Nicotine concentrations were markedly right skewed. The median and interquartile ranges were used to describe the data, and box plots on the logarithmic scale were used to graphically present the distribution of nicotine concentrations by city or rural area for each type of public place. To compare nicotine concentrations across urban and rural areas, across public places and by the presence of written smoking regulation, the ratios of nicotine concentrations and its 95% CI versus the corresponding category with the lowest nicotine concentration were estimated using linear regression models on log-transformed nicotine. The analyses were carried out with STATA V.8.2.


General characteristics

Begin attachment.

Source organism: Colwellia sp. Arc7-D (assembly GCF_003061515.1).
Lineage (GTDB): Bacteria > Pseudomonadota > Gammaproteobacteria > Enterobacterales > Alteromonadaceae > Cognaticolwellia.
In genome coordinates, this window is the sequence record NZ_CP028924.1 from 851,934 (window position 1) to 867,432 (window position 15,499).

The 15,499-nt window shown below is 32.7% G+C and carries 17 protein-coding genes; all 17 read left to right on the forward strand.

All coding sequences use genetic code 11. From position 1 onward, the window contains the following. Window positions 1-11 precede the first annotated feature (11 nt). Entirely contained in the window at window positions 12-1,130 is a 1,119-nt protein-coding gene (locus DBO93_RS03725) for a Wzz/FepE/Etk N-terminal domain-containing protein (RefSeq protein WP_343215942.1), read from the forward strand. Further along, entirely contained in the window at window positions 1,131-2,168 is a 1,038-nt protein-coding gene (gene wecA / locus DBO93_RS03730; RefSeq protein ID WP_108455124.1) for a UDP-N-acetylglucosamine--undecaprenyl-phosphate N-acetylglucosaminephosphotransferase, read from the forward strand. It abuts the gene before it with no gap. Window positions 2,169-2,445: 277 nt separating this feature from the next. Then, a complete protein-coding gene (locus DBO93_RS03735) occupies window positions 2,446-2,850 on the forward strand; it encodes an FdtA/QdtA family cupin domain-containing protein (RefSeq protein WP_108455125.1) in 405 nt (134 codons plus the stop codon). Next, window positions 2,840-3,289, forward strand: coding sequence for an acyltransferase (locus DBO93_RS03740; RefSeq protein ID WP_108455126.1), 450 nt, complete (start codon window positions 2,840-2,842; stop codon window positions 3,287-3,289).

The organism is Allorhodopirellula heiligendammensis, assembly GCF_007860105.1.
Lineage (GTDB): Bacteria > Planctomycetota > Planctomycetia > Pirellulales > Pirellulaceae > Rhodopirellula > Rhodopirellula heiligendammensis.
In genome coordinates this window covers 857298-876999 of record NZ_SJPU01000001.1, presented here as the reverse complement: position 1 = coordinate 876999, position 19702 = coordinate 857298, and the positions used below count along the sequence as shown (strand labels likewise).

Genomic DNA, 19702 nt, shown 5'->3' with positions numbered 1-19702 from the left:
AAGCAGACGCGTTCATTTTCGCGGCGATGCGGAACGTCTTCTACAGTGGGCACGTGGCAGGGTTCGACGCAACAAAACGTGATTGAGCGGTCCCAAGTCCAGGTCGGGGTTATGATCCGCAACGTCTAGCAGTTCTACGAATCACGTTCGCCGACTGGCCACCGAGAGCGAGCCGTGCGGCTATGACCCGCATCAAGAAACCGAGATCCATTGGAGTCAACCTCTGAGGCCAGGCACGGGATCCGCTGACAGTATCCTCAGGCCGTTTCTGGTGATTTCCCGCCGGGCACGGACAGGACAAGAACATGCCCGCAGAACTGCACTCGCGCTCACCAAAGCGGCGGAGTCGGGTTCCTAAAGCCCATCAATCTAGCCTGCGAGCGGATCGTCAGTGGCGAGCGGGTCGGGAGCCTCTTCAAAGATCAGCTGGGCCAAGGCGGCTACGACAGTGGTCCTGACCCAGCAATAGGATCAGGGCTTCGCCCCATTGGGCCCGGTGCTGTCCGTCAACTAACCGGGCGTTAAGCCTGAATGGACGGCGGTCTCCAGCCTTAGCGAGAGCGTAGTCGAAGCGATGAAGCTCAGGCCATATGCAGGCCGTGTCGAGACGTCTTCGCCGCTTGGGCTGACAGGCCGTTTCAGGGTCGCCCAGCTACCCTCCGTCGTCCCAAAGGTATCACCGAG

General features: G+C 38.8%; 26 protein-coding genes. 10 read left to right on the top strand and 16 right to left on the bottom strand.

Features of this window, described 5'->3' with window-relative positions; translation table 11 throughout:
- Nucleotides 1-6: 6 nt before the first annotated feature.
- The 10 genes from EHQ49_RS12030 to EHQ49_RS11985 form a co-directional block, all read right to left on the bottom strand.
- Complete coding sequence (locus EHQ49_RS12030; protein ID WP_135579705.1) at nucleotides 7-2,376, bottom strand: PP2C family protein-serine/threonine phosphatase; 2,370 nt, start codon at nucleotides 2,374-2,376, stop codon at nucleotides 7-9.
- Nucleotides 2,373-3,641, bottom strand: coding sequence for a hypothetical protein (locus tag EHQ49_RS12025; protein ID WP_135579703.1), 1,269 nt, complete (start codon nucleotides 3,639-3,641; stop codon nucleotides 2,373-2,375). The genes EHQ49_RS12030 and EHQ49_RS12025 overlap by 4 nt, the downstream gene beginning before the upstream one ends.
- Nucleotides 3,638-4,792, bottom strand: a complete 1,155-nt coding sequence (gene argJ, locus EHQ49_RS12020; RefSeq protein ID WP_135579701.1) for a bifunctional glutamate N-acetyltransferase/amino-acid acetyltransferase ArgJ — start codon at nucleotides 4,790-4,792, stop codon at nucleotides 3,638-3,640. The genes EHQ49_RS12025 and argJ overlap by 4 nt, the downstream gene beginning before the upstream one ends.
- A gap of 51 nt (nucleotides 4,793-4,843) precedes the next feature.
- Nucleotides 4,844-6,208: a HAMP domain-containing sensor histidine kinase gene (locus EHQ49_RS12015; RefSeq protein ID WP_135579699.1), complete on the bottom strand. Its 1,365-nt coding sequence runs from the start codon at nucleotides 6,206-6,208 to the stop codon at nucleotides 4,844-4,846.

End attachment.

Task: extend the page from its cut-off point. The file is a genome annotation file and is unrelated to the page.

Demographic and economic characteristics varied across the different cities and rural areas of the study (table 1). Populations in the cities ranged from about 2 million inhabitants in Nanchang to nearly 14 million in Beijing, and in the rural areas from 220 000 in Anyi County to >500 000 in Mianzhu County. The gross domestic product per capita ranged from US$580 (RMB 4637, £295.33, €434.33) in Anyi to almost US$2249 (RMB 18 000, £1145.18, €1684.29) in Beijing. Smoking prevalence rates among adults ranged from 20.5% in Beijing to 35.8% in Mianzhu. Most of the cities had regulations restricting smoking in public places with variation in the extent of public places covered and the level of enforcement. None of the three rural counties had no smoking regulations for public places. Restaurants and entertainment places were not covered by smoke-free regulations at all.

Table 1

 Characteristics of the participating provinces, China 2005

Indoor airborne nicotine concentrations